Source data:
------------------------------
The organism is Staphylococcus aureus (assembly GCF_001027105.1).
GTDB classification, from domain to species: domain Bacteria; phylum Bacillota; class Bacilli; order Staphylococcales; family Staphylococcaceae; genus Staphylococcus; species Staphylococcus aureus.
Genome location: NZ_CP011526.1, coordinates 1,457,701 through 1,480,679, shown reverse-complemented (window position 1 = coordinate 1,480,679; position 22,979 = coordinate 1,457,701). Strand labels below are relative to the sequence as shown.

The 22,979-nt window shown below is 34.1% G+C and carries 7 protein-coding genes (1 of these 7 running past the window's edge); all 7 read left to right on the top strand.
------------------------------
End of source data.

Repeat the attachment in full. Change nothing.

The organism is Staphylococcus aureus (assembly GCF_001027105.1).
GTDB classification, from domain to species: domain Bacteria; phylum Bacillota; class Bacilli; order Staphylococcales; family Staphylococcaceae; genus Staphylococcus; species Staphylococcus aureus.
Genome location: NZ_CP011526.1, coordinates 1,457,701 through 1,480,679, shown reverse-complemented (window position 1 = coordinate 1,480,679; position 22,979 = coordinate 1,457,701). Strand labels below are relative to the sequence as shown.

The 22,979-nt window shown below is 34.1% G+C and carries 7 protein-coding genes (1 of these 7 running past the window's edge); all 7 read left to right on the top strand.